Fisherman's Friends the Musical at Theatre Royal Bath and on tour – review
Sea shanties abound in the new musical
The small indie movie Fisherman's Friends became a rather big hit in 2019 and spawned a sequel despite it being rather disparaged by the critical community. You wonder if something similar will happen with this new stage musical, originally made for Hall for Cornwall, because although it feels rather slight in construction and its comedy is mostly tone-death, it seems to be doing a job in delighting those who have already decided they love it before coming through the door. The agnostics may be slightly harder to please.
It's in the strength of the sea shanties that are sung by the company that all the delights are found. Evocative, mysterious, and full of heart, the company is in rousing voice with some tight harmonies to die for all night. Some of the numbers are true knockouts. "South Australia" and "John Kanaka" in particular bring the house down. In a world where "Wellerman" dominated the charts for a number of weeks (there is a cheeky nod to it within the text), there is clearly a place in our current climate for these songs of yore. And so the production gives them to us. And some more. By the bucket load. Never a minute passes before another shanty breaks out. So, a flimsy, genetic take from adapter Amanda Whittington (the London AR man who finds purpose and yep, you guessed it, love in a local community) stretches out for over two and a half hours.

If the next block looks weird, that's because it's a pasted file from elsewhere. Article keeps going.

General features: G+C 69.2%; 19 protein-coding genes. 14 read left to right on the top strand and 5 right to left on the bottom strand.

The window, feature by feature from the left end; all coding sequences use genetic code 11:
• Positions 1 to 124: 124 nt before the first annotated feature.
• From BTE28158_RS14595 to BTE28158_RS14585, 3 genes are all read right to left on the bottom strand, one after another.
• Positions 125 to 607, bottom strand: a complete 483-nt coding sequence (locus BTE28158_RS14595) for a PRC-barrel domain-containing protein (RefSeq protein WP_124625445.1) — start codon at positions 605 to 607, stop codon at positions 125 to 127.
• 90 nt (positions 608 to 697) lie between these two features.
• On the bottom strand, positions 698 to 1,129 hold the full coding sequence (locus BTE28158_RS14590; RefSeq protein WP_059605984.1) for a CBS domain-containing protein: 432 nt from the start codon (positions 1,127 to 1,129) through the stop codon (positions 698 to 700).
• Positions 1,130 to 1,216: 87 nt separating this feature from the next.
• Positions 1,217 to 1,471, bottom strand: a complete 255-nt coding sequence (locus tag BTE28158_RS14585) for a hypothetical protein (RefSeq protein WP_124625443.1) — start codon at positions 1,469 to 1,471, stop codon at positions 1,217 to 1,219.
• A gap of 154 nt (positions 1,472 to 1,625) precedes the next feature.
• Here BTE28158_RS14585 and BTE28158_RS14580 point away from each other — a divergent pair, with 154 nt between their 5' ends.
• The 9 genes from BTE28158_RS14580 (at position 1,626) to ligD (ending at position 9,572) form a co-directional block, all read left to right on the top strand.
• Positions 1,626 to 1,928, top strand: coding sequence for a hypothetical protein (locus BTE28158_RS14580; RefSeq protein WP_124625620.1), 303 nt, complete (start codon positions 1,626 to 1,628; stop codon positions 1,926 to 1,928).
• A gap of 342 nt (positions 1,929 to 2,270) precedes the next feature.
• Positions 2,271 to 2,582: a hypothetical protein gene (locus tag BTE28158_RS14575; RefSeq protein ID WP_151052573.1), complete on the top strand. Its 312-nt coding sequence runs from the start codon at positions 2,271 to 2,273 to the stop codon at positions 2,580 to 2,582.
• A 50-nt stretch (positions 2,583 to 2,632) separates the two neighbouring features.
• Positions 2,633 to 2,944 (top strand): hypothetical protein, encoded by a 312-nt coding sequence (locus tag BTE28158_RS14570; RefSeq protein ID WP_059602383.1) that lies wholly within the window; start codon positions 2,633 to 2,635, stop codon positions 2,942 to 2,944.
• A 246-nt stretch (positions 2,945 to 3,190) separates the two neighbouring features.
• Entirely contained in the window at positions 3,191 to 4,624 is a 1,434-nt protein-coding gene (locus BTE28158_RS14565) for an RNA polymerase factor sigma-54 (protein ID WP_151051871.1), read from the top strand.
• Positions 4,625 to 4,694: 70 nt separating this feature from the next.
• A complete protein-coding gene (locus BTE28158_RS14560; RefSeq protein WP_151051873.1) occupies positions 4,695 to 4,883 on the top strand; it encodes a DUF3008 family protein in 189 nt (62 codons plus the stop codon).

It's hard not to compare it to the smash musical Once that also found love in a cellular form first. Whereas that though, found a true theatrical vocabulary in John Tiffany's sensational production that took it to awards success on both sides of the Atlantic, this seems happier just to plonk the film on stage and call it quits. Director James Grieve manages to guide it from plot A to plot B without finding anything as striking as its first visual of the group of men out on the storm-ridden sea that we bear witness to as the curtain rises.
What it does have in its arsenal are some assured performances. From a surprisingly large company, there is stand-out work from James Gaddas' Jim, the gruff leader of the group who finds his family in the community, Parisa Shahmir as his daughter with her own dreams of a singing career, and Susan Penhaligon who brings gravitas and the odd acidic aside to the role of community matriarch. Originally Jason Langley as the London interloper feels a bit too Del Boy, all brash city boy stereotype, not so much a fish out of water, as a shark trapped in Port Talbot. But he settles down and the romance he forms between himself and Shanmir becomes sweet if rather formulaic.
Matt Cole's choreography is effective with its stamps and sways while Lucy Osbourne's set encompasses the pub, the sea, and a Soho haven. As a piece of theatre, it is all a bit safe but for the majority of the audience who just wanted to be enchanted by sea shanty earworm after earworm, it won't matter a jot. It knows its target audience and lands them all night.